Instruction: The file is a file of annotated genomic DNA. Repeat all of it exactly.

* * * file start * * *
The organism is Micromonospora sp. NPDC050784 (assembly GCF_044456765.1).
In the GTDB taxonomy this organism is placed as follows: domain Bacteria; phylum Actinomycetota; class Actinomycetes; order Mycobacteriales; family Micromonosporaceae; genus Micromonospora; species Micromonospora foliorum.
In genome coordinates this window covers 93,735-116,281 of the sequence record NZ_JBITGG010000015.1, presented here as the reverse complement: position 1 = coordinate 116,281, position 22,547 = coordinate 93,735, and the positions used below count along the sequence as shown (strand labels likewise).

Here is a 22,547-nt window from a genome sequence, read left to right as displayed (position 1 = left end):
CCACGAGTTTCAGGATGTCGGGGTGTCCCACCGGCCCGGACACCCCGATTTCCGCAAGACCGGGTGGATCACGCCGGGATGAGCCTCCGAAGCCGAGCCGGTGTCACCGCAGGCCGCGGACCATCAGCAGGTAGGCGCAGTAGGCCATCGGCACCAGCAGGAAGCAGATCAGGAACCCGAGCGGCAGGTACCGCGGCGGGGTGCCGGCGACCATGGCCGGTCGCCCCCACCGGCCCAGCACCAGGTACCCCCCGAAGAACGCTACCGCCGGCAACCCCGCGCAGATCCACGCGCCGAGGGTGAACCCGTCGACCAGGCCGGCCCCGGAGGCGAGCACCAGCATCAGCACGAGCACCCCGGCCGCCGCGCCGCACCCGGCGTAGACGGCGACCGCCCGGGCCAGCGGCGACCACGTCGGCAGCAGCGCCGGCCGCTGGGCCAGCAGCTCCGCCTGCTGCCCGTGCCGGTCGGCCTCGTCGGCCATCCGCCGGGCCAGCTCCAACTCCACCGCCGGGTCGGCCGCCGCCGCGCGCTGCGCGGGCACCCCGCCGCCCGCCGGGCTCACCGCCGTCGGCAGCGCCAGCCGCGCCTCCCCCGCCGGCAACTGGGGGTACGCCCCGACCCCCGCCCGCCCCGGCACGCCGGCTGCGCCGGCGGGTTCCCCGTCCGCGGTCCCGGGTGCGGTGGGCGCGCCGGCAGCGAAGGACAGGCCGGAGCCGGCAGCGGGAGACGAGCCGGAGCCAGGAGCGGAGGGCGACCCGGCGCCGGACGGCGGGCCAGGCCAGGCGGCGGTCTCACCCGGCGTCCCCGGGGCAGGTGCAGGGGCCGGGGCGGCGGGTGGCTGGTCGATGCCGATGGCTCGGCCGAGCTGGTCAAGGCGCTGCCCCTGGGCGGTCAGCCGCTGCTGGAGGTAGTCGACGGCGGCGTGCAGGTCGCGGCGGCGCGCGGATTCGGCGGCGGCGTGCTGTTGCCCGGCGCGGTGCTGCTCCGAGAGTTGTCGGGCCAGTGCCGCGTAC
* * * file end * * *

The organism is Micromonospora sp. NPDC050784 (assembly GCF_044456765.1).
In the GTDB taxonomy this organism is placed as follows: domain Bacteria; phylum Actinomycetota; class Actinomycetes; order Mycobacteriales; family Micromonosporaceae; genus Micromonospora; species Micromonospora foliorum.
In genome coordinates this window covers 93,735-116,281 of the sequence record NZ_JBITGG010000015.1, presented here as the reverse complement: position 1 = coordinate 116,281, position 22,547 = coordinate 93,735, and the positions used below count along the sequence as shown (strand labels likewise).

Here is a 22,547-nt window from a genome sequence, read left to right as displayed (position 1 = left end):
CCACGAGTTTCAGGATGTCGGGGTGTCCCACCGGCCCGGACACCCCGATTTCCGCAAGACCGGGTGGATCACGCCGGGATGAGCCTCCGAAGCCGAGCCGGTGTCACCGCAGGCCGCGGACCATCAGCAGGTAGGCGCAGTAGGCCATCGGCACCAGCAGGAAGCAGATCAGGAACCCGAGCGGCAGGTACCGCGGCGGGGTGCCGGCGACCATGGCCGGTCGCCCCCACCGGCCCAGCACCAGGTACCCCCCGAAGAACGCTACCGCCGGCAACCCCGCGCAGATCCACGCGCCGAGGGTGAACCCGTCGACCAGGCCGGCCCCGGAGGCGAGCACCAGCATCAGCACGAGCACCCCGGCCGCCGCGCCGCACCCGGCGTAGACGGCGACCGCCCGGGCCAGCGGCGACCACGTCGGCAGCAGCGCCGGCCGCTGGGCCAGCAGCTCCGCCTGCTGCCCGTGCCGGTCGGCCTCGTCGGCCATCCGCCGGGCCAGCTCCAACTCCACCGCCGGGTCGGCCGCCGCCGCGCGCTGCGCGGGCACCCCGCCGCCCGCCGGGCTCACCGCCGTCGGCAGCGCCAGCCGCGCCTCCCCCGCCGGCAACTGGGGGTACGCCCCGACCCCCGCCCGCCCCGGCACGCCGGCTGCGCCGGCGGGTTCCCCGTCCGCGGTCCCGGGTGCGGTGGGCGCGCCGGCAGCGAAGGACAGGCCGGAGCCGGCAGCGGGAGACGAGCCGGAGCCAGGAGCGGAGGGCGACCCGGCGCCGGACGGCGGGCCAGGCCAGGCGGCGGTCTCACCCGGCGTCCCCGGGGCAGGTGCAGGGGCCGGGGCGGCGGGTGGCTGGTCGATGCCGATGGCTCGGCCGAGCTGGTCAAGGCGCTGCCCCTGGGCGGTCAGCCGCTGCTGGAGGTAGTCGACGGCGGCGTGCAGGTCGCGGCGGCGCGCGGATTCGGCGGCGGCGTGCTGTTGCCCGGCGCGGTGCTGCTCCGAGAGTTGTCGGGCCAGTGCCGCGTAC